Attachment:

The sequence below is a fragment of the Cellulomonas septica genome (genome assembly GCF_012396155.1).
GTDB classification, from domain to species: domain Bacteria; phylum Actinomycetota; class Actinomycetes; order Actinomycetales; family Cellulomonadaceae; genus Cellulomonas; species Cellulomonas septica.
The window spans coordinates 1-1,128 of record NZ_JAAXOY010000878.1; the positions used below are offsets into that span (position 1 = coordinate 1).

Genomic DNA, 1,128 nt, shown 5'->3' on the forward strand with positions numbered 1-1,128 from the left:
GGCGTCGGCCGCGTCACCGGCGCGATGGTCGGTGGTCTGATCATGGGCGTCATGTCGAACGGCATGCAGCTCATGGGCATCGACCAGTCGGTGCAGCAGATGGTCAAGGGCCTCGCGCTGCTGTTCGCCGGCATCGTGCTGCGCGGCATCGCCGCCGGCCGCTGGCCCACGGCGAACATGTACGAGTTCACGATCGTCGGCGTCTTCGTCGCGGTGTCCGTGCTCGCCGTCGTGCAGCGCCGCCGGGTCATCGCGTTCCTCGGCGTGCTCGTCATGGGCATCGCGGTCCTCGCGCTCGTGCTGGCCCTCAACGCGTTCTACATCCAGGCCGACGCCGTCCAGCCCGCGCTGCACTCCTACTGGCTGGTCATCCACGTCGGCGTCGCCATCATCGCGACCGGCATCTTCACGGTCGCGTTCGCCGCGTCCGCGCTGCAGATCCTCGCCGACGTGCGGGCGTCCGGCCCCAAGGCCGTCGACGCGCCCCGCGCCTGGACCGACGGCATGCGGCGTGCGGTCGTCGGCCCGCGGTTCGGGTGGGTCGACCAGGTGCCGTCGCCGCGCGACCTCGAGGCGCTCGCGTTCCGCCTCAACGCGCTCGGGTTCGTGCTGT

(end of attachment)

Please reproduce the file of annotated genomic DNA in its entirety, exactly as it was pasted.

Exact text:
The sequence below is a fragment of the Cellulomonas septica genome (genome assembly GCF_012396155.1).
GTDB classification, from domain to species: domain Bacteria; phylum Actinomycetota; class Actinomycetes; order Actinomycetales; family Cellulomonadaceae; genus Cellulomonas; species Cellulomonas septica.
The window spans coordinates 1-1,128 of record NZ_JAAXOY010000878.1; the positions used below are offsets into that span (position 1 = coordinate 1).

Genomic DNA, 1,128 nt, shown 5'->3' on the forward strand with positions numbered 1-1,128 from the left:
GGCGTCGGCCGCGTCACCGGCGCGATGGTCGGTGGTCTGATCATGGGCGTCATGTCGAACGGCATGCAGCTCATGGGCATCGACCAGTCGGTGCAGCAGATGGTCAAGGGCCTCGCGCTGCTGTTCGCCGGCATCGTGCTGCGCGGCATCGCCGCCGGCCGCTGGCCCACGGCGAACATGTACGAGTTCACGATCGTCGGCGTCTTCGTCGCGGTGTCCGTGCTCGCCGTCGTGCAGCGCCGCCGGGTCATCGCGTTCCTCGGCGTGCTCGTCATGGGCATCGCGGTCCTCGCGCTCGTGCTGGCCCTCAACGCGTTCTACATCCAGGCCGACGCCGTCCAGCCCGCGCTGCACTCCTACTGGCTGGTCATCCACGTCGGCGTCGCCATCATCGCGACCGGCATCTTCACGGTCGCGTTCGCCGCGTCCGCGCTGCAGATCCTCGCCGACGTGCGGGCGTCCGGCCCCAAGGCCGTCGACGCGCCCCGCGCCTGGACCGACGGCATGCGGCGTGCGGTCGTCGGCCCGCGGTTCGGGTGGGTCGACCAGGTGCCGTCGCCGCGCGACCTCGAGGCGCTCGCGTTCCGCCTCAACGCGCTCGGGTTCGTGCTGT